Battery companies market their products by making impressive claims about how durable and reliable their batteries are. But which battery lasts the longest? Will a more expensive, brand name battery really last longer than a generic battery?
Before we make a hypothesis that addresses this question, let’s learn about the two most common types of batteries. Alkaline batteries are made with potassium hydroxide, which is a basic solution (meaning it can neutralize an acid). A non-alkaline battery is made with ammonium chloride and zinc. The ammonium chloride is acidic. Alkaline batteries tend to be more expensive than their non-alkaline counterparts, just like brand-name batteries are more expensive than generics. But in each case, what are people really paying for?
Which batteries last longer: brand-name or generic, alkaline or non-alkaline?
- Several different brands of AA batteries. Try to purchase batteries that all have roughly the same expiration date (at least within the same year), and note the price you paid per battery. Here are some suggestions:
- Brand-name batteries:
- Generic brands:
- Rite Aid
- Kirkland (Costco)
- Brand-name batteries:
- Several identical flashlights that take two AA batteries (get one flashlight for each type of battery you plan to test)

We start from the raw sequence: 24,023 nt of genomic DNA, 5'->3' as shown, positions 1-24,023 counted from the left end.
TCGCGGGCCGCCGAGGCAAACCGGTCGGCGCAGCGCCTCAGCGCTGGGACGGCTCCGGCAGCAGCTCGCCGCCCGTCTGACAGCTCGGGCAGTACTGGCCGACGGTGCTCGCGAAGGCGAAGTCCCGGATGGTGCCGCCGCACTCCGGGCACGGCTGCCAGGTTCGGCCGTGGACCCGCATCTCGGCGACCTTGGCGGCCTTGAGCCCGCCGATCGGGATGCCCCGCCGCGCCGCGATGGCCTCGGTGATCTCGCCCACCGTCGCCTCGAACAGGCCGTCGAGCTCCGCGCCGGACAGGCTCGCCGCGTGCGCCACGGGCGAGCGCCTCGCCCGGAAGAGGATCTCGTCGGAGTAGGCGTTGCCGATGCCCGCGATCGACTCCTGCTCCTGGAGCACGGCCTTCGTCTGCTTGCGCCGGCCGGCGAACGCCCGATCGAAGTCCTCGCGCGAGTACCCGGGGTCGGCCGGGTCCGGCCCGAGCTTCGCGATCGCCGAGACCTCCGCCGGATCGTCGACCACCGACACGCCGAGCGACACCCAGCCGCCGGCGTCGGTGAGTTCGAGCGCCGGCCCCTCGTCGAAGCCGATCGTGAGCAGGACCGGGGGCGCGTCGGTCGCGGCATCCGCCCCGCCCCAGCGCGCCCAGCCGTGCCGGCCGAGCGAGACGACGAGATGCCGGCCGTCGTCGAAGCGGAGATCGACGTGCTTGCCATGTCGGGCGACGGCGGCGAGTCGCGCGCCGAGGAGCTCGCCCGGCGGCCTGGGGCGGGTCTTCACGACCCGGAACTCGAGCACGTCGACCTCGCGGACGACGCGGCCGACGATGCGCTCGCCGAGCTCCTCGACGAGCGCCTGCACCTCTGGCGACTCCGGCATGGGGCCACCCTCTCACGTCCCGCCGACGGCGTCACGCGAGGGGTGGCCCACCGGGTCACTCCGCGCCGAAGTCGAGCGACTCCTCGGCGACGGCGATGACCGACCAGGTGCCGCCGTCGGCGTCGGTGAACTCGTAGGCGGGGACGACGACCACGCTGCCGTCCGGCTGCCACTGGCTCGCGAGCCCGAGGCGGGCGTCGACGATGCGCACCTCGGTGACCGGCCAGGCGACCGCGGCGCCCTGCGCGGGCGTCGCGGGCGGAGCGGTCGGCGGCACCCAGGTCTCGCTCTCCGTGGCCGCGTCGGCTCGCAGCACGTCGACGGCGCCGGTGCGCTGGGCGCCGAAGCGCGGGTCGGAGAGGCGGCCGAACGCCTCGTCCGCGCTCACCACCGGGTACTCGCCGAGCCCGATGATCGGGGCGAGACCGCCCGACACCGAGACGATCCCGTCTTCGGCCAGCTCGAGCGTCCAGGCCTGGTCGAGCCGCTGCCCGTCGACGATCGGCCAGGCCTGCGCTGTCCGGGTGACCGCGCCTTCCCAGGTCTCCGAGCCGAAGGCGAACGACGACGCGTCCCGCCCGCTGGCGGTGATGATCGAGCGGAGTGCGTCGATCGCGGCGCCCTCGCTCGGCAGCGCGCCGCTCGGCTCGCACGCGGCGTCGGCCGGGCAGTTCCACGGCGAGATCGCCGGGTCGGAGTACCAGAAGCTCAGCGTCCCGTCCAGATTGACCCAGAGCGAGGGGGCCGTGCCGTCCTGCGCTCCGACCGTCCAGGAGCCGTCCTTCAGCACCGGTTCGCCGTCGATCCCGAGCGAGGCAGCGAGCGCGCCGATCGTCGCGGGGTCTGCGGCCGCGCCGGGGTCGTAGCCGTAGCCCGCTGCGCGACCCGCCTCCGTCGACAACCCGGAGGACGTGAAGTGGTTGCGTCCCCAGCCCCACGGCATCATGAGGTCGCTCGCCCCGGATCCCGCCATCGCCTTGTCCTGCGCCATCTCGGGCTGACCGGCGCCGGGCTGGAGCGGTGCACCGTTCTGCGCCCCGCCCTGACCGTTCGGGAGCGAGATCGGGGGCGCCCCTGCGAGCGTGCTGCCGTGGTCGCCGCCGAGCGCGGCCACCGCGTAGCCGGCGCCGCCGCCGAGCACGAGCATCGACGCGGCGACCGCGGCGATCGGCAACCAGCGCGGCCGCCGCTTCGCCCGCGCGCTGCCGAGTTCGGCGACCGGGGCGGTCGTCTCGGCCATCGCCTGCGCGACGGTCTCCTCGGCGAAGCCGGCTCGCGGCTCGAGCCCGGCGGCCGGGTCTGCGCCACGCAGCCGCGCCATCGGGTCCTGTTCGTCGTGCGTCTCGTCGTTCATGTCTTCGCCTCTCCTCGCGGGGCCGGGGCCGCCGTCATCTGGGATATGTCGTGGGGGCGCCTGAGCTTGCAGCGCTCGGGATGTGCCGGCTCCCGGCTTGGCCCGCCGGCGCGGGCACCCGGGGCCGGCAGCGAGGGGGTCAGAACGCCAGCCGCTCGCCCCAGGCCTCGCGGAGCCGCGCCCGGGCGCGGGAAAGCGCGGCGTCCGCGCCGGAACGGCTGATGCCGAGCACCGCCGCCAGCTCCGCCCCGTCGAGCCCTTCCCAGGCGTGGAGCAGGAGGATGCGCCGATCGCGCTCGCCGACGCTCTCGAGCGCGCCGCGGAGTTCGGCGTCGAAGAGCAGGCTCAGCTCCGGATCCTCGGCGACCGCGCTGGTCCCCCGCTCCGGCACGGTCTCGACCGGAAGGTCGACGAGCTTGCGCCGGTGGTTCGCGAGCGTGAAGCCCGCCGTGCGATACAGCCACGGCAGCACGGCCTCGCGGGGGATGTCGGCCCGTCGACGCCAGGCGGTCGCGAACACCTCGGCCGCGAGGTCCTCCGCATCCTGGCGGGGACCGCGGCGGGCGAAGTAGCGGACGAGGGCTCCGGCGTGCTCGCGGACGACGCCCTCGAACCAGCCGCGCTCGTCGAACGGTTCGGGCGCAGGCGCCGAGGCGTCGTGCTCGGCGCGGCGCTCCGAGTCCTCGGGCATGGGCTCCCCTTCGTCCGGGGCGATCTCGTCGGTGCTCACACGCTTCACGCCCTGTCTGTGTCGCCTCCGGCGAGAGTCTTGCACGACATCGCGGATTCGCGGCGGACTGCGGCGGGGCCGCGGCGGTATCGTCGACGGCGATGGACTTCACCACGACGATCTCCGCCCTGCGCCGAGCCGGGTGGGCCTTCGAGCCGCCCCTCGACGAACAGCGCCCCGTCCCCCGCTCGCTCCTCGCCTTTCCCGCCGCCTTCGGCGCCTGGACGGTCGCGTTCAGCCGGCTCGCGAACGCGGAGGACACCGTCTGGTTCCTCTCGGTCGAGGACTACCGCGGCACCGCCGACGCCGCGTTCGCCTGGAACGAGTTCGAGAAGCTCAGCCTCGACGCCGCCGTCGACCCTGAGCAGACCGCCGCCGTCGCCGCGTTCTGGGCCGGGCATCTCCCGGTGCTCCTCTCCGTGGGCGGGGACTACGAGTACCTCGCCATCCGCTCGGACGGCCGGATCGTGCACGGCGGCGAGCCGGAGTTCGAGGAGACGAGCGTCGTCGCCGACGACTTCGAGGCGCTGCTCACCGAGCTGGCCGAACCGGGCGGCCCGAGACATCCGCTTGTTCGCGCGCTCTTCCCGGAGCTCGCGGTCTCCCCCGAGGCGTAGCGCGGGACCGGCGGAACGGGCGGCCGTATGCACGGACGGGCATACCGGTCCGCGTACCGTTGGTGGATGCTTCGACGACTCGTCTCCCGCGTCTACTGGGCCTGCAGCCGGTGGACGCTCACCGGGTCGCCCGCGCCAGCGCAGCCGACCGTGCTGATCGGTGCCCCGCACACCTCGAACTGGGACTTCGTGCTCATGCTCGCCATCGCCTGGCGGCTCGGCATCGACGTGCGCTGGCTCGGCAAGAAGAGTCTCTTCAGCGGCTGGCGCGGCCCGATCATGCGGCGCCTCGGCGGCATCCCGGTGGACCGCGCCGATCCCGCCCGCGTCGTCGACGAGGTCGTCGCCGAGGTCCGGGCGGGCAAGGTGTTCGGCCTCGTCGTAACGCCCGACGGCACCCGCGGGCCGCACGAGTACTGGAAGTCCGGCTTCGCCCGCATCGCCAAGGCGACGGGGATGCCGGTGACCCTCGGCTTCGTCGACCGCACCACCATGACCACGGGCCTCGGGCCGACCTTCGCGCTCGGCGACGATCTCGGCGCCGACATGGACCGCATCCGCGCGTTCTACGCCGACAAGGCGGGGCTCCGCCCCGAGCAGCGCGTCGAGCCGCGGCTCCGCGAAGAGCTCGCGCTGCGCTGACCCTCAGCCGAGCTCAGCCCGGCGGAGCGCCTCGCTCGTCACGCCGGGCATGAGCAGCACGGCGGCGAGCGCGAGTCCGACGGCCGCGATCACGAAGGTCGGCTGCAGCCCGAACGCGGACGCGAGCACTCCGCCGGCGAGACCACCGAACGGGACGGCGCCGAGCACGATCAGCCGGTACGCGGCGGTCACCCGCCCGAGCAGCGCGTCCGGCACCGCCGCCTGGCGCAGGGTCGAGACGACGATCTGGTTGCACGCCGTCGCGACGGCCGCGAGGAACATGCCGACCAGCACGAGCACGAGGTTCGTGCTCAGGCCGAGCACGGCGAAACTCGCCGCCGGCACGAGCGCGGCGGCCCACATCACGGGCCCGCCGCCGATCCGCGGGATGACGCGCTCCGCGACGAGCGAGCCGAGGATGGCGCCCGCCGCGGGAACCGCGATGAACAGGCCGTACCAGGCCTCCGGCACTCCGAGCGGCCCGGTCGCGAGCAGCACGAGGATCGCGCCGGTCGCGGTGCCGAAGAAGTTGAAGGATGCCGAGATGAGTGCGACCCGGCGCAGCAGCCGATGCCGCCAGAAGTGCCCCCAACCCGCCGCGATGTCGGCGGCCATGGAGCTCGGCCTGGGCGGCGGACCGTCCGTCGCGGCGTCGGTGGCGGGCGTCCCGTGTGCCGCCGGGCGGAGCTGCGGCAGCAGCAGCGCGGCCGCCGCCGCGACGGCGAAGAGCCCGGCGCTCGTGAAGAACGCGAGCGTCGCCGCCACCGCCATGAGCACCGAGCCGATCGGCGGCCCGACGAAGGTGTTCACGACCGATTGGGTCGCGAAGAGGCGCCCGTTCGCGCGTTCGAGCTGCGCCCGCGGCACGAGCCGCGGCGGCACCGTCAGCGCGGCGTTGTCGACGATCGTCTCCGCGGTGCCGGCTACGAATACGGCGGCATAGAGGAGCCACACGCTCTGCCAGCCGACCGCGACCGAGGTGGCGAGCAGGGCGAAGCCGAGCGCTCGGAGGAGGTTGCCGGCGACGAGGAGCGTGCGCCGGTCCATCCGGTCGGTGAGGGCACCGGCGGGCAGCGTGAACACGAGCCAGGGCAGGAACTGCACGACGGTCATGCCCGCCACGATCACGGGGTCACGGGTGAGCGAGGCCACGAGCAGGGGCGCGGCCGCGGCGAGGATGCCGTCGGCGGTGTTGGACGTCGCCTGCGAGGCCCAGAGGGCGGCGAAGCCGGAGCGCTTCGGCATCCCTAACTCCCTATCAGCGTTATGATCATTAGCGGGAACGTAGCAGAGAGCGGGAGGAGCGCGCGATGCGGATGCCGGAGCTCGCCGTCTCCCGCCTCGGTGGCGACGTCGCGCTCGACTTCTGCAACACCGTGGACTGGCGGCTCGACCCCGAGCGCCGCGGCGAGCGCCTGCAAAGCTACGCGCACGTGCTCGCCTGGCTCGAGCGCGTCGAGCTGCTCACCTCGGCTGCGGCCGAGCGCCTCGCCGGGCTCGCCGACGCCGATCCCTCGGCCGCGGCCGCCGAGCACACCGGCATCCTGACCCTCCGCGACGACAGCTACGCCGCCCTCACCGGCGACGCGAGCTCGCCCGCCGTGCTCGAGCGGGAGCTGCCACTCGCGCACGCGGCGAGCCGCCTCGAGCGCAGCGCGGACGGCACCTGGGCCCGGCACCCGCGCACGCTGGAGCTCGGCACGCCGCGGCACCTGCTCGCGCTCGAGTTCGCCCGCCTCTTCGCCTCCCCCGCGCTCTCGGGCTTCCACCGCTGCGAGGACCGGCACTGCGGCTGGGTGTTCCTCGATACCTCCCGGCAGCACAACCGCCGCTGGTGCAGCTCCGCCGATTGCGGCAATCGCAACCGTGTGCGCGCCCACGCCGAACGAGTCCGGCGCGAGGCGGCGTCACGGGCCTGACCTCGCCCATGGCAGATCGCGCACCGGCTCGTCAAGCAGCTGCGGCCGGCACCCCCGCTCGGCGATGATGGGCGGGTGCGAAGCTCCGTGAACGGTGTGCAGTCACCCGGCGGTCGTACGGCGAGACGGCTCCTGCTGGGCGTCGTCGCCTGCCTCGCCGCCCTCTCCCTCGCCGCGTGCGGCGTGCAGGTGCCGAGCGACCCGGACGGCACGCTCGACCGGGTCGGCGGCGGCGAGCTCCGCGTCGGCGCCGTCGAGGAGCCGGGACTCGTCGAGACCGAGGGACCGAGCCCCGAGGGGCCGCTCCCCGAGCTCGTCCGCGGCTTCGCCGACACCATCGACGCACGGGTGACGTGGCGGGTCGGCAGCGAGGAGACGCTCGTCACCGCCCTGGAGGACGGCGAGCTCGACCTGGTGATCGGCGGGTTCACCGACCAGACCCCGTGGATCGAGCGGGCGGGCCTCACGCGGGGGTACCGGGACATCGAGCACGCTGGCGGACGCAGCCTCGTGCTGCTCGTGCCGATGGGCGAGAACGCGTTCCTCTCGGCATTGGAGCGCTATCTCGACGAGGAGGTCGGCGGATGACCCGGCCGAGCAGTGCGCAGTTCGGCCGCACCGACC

- Clock or watch
- Masking tape to act as labels
- Choose a day where you’ll be able to monitor your experiment all day. Make sure to start your experiment in the morning!
- Label each flashlight with the model of battery you will use that flashlight to test.
- Load each flashlight with two of the appropriate model of battery.
- Turn all of the flashlights on at once. Note the time, and record it in your notebook.
- Monitor each flashlight until it dies. When one goes out, note and record the time in your notebook. Record your data in a chart like this:
|Battery||Brand Name or Generic?||Cost||Expiration Date||Alkaline or Non-Alkaline?||Time before Dying|
You may have found that name brand batteries don’t live up to the hype! In addition, there isn’t necessarily a correlation between how much a battery costs and how it performs. However, you may have found that alkaline batteries last longer than non-alkaline batteries.
A battery generates current through a chemical reaction, where new chemicals are formed on both sides of the battery. In general, the more chemicals a battery has that can change into other chemicals, the longer it lasts, and this is partly what explains why alkaline batteries have a slight chemical advantage over their non-alkaline counterparts.
A great way to expand this experiment would be testing how a battery’s expiration date affects how long it lasts. Do older batteries perform more poorly? Test the same brand and type of battery, but test individual batteries with a range of expiration dates. You could even investigate which type of battery technology—alkaline or non-alkaline—will give a battery a longer shelf life!